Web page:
Your Home Away From Home

You’ve just come from the airport, or maybe a long drive—you check in at the registration desk, get your card key and amble up to your room with your luggage. As you enter your room, tossing your belongings on the bed, you race over to the window to check your view. Not bad. Nothing as breathtaking as the Grand Canyon, but not bad. What’s the next thing you do? Do you plop down on the bed, testing the firmness of the mattress? Turn on the TV to see if you can catch the last few minutes of the game? Nope, none of the above. You move swiftly to the bathroom—ready to seize upon the slightest clue or evidence of the previous guests, or maybe even unwanted guests from the insect kingdom. You breathe a sigh of relief—everything looks okay, you surmise that it would be okay to stay the night.

But is “okay” really enough? In recent years, as evidenced by significant changes, the hospitality industry has become increasingly aware that merely providing a neat and sanitary bathroom is not enough. Hotels, and even some motels, have upped the ante in terms of features and creature comforts, creating a bathroom experience that can far exceed anything a traveler would experience at home.

The primary trend in hotel bathroom design is to create a “spa-like” atmosphere, and regular and business travelers alike are responding. Evidence suggests that one of the first things people do when checking into their hotel room is, you guessed it—check the bathroom. But whereas in the past, guests would have been checking for dirt, fingerprints, clean towels and the like, now, the inspection revolves around different questions—is there enough lighting? Is there more than one sink? Is the blow dryer powerful enough? Does the shower have a hand-held shower head?

The hospitality industry has been paying attention to what its guests are saying, and the message is clear—pamper me. Luxury and comfort are no longer reserved just for the 4 and 5-star hotels; travelers staying in even mid-tier lodging expect the bathroom to be something special that they cannot get at home.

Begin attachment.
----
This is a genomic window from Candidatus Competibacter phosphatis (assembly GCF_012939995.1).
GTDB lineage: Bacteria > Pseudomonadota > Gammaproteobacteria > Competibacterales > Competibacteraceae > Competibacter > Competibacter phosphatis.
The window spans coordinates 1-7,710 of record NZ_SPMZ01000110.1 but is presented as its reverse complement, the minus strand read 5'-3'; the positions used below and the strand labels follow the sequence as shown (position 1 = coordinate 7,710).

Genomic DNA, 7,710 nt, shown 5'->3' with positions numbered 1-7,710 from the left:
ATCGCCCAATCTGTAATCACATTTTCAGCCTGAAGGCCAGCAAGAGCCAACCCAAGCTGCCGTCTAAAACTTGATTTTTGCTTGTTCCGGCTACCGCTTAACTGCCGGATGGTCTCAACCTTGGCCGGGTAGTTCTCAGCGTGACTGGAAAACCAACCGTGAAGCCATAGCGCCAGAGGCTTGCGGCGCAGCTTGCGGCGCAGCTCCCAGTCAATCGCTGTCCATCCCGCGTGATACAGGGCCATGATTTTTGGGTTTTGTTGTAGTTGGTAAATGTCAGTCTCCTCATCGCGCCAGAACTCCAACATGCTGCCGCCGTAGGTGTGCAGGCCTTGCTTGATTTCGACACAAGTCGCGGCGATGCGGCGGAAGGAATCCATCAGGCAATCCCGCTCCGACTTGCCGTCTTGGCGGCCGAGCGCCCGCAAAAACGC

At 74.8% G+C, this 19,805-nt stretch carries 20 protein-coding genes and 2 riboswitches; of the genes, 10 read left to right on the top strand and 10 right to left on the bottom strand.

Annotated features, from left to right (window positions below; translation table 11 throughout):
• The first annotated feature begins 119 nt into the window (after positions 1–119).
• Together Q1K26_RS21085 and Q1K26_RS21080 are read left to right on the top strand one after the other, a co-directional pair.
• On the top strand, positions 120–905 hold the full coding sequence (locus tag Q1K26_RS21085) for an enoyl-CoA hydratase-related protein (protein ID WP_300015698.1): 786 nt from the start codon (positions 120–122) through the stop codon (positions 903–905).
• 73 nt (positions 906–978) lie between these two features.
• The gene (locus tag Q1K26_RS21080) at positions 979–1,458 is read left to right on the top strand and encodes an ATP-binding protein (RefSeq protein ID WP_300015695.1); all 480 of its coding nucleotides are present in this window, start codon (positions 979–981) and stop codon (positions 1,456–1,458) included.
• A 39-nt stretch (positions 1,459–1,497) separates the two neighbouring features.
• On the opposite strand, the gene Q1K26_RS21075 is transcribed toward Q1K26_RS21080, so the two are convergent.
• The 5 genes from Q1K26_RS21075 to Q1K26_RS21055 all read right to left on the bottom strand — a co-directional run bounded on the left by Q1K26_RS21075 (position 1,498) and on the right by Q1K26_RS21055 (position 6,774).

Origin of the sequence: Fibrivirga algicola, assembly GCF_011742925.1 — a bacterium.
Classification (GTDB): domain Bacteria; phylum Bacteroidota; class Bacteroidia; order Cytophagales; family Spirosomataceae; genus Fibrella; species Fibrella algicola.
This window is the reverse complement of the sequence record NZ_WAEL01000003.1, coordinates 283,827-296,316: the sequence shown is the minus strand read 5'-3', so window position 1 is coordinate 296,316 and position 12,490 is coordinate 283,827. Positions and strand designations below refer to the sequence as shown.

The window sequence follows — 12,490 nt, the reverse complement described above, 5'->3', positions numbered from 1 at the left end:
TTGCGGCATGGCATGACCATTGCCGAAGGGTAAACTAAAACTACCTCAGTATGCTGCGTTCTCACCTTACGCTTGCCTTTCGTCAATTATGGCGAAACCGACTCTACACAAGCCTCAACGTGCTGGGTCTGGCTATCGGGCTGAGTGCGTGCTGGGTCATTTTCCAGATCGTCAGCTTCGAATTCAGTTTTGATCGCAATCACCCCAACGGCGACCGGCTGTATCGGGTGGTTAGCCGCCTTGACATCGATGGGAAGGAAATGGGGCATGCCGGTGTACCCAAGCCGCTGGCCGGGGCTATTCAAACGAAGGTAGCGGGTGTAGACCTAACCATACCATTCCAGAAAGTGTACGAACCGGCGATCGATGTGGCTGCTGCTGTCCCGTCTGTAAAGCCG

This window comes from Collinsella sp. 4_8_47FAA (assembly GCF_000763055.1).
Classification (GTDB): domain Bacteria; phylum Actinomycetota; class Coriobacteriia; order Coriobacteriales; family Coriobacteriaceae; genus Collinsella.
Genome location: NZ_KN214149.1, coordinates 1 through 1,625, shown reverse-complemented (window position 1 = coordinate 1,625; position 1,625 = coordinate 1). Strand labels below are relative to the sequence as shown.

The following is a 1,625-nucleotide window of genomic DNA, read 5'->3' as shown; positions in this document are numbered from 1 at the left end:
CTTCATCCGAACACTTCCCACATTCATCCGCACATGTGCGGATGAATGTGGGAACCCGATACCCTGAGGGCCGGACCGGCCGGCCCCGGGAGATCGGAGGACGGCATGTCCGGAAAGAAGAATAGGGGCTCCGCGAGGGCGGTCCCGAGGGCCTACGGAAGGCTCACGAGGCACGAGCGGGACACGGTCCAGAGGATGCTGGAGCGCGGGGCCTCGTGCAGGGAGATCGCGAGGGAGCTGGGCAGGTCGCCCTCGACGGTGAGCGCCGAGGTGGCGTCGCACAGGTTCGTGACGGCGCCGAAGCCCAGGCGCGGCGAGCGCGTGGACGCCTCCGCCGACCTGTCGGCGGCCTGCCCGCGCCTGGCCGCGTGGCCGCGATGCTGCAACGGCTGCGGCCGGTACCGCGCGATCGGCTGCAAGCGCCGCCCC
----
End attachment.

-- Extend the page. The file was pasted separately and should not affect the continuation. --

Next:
To accommodate these demands, hoteliers have added some appealing and downright ritzy features to their bathrooms—heated floors, waterfall showers, oversize towels, spa benches, candles, and even bathrobes—just to name a few. But the changes aren’t all designed to increase the “plush factor”. More practical elements, such as shower benches for older guests and water-saving motion sensor faucets, have been implemented widely to make the hotel bathroom experience what people feel it should be—convenient while exceedingly comfortable.

That is not to say that all of the latest hotel bathroom changes have been embraced. Some of the more interesting, if not disturbing, trends involve the integration of the bathroom and the rest of the hotel room into one continuous space. Yes, that’s right—in some luxury properties in New York and particularly in Europe, you can have the pleasure of seeing your traveling companion answer nature’s call in full view of all the room’s inhabitants. In these cases, the old adage “familiarity breeds contempt”, or at least revulsion, may truly apply.

Regardless, there has been a clear shift in the thinking of the hospitality industry with respect to how the bathroom is treated. No longer is it just a functional place to brush one’s teeth and take care of personal hygiene—it has become a haven for the weary traveler to relax and unwind in luxury, and undoubtedly the amenities will continue to grow as hotels compete vigorously for the traveling consumer dollar.

If you have any questions or comments regarding this article, we’d love to hear from you! Although we specialize in linear drain products, we at LUXE Linear Drains pride ourselves on our years of industry knowledge with respect to bathrooms, and we would welcome an opportunity to consult with you and assist you as you take on your next bathroom design or re-design project.

You can contact us here on the website, or call us at 877-398-8110. We look forward to hearing from you!

Leave a Reply

This site uses Akismet to reduce spam. Learn how your comment data is processed.